All revenue models should be welcomed. Even if an official web format surfaces due to advertising money that still doesn’t hinder you from picking up your camera and throwing a video of you getting kicked in the nuts on the web- unlike TV and Film where you have no access unless you have a ticket into the party.


Sometimes web series originate on the web and later that same material is repurposed as a feature or as episodes of a TV series…

And sometimes its the other way around. The hot scam right now is arbitrarily cutting up features and throwing them into bite size chunks to be consumed on the web.

I’ve heard objections in both direction from purists who want to keep web projects within “web jurisdiction”. But whether you like it or not- how can you say a feature film that is cut up into a web series isn’t a web series. It may piss you off but it is what it is.

When creating The Bannen Way, since there was no limit to the number of episodes allowed on the web, we decided to structure our series as a feature, in hopes we could justify getting a larger production budget since we could potentially sell the project on DVD.  It worked- Sony was willing to take a risk on what has now become a standard new media model.

Would I classify our project as a web series- or a feature…?

The answer is both. We shot and edited it as a feature first (for obvious budgetary reasons) but we distributed it as a Web series first. Since it premiered on the web I think it clearly classifies it as a Web series whether or not it eventually became a feature film.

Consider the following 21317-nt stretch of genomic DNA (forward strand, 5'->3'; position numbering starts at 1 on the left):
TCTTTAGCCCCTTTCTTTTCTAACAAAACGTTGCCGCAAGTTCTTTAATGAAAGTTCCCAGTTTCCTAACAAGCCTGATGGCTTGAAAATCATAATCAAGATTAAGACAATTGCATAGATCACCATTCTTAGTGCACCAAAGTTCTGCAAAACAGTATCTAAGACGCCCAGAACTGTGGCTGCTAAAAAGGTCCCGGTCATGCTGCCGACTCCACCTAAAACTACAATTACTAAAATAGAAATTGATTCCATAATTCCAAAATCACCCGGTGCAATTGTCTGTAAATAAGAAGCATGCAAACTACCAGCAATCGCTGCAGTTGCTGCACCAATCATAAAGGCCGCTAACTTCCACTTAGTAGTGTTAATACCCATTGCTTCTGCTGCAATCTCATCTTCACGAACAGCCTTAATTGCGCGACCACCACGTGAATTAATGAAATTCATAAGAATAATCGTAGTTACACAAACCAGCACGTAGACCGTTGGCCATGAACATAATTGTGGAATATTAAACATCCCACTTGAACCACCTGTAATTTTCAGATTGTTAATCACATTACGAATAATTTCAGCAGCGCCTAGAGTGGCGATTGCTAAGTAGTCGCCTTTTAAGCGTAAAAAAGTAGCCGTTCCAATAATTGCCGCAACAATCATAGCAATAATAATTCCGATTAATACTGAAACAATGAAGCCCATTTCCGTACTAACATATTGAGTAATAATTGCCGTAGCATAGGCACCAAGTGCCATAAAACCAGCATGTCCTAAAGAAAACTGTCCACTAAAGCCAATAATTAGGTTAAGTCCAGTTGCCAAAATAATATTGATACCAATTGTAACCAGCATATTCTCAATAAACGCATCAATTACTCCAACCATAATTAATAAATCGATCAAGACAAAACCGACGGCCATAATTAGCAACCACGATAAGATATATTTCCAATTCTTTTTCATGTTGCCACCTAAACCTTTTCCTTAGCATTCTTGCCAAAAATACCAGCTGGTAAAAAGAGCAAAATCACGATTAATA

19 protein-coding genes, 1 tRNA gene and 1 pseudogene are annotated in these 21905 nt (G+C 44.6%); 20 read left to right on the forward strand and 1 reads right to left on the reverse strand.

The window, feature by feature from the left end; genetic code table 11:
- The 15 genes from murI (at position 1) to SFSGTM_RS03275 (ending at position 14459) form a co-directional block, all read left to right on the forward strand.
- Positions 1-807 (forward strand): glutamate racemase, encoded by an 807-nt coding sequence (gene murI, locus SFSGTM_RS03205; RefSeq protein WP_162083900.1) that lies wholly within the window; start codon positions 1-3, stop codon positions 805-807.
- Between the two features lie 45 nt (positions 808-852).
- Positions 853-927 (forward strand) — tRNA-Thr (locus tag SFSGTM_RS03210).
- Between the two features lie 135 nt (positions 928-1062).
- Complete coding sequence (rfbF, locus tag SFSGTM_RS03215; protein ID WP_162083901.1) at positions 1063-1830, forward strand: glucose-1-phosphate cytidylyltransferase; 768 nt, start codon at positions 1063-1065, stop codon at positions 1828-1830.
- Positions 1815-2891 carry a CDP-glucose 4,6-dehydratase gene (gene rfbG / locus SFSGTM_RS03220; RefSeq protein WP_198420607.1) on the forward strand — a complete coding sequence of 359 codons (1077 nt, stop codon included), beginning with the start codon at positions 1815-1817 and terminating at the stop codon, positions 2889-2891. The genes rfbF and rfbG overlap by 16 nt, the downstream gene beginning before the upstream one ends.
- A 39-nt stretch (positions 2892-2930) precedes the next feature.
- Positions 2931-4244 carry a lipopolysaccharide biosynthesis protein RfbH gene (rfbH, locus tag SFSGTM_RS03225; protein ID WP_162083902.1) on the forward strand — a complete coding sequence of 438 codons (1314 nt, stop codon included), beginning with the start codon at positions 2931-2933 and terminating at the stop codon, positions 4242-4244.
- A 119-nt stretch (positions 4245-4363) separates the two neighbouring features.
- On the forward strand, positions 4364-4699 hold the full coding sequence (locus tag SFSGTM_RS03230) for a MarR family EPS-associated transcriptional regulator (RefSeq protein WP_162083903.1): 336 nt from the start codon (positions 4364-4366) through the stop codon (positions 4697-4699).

How could a web series retroactively be disqualified as a web series because it was later distributed in other ways?


There are many types of entities that exist on the web. The Streamy Awards recognize live-action, documentary, hosted, animated, etc. But why not dating, shopping, or photo sites…?

There are two obvious answers: there’s no “narrative” or “video” quality to these entities. We could argue semantics further by pointing out the video elements to shopping sites or dispute how narrative a hosted news show is.

When we break it down Format seems like a gray area. To further prove this point, I’d like to offer another sacrifice for the alter…  “gaming

True, there’s no way playing Solitaire or Words with Friends should be considered a web series- lacking narrative and video, among other, obvious qualities. But then again… what about “video gaming”? There’s definitely a narrative story inherent in any single player campaign these days- arguably more intricate and nuanced than many Hollywood movies. So why disqualify online Video Games from being a web series?

Right- because of that word- “Series”. Lets assume we’re not satisfied with World of Warcraft 2 suddenly becoming a web series because two related things are strung together. But what if someone created a narrative video game where you could play through a storyline, online, in 3-5 minute increments…? And what if tomorrow there would be another “episode” that you could play through? Does that not qualify as a web series…? Why not…? Because its too interactive?

In order to settle this ongoing debate I think we need to first establish the guideposts- the unchanging structure that everyone can agree on- and build from there.

For the sake of argument, I’m going to assume everyone is okay with two components…

  • Web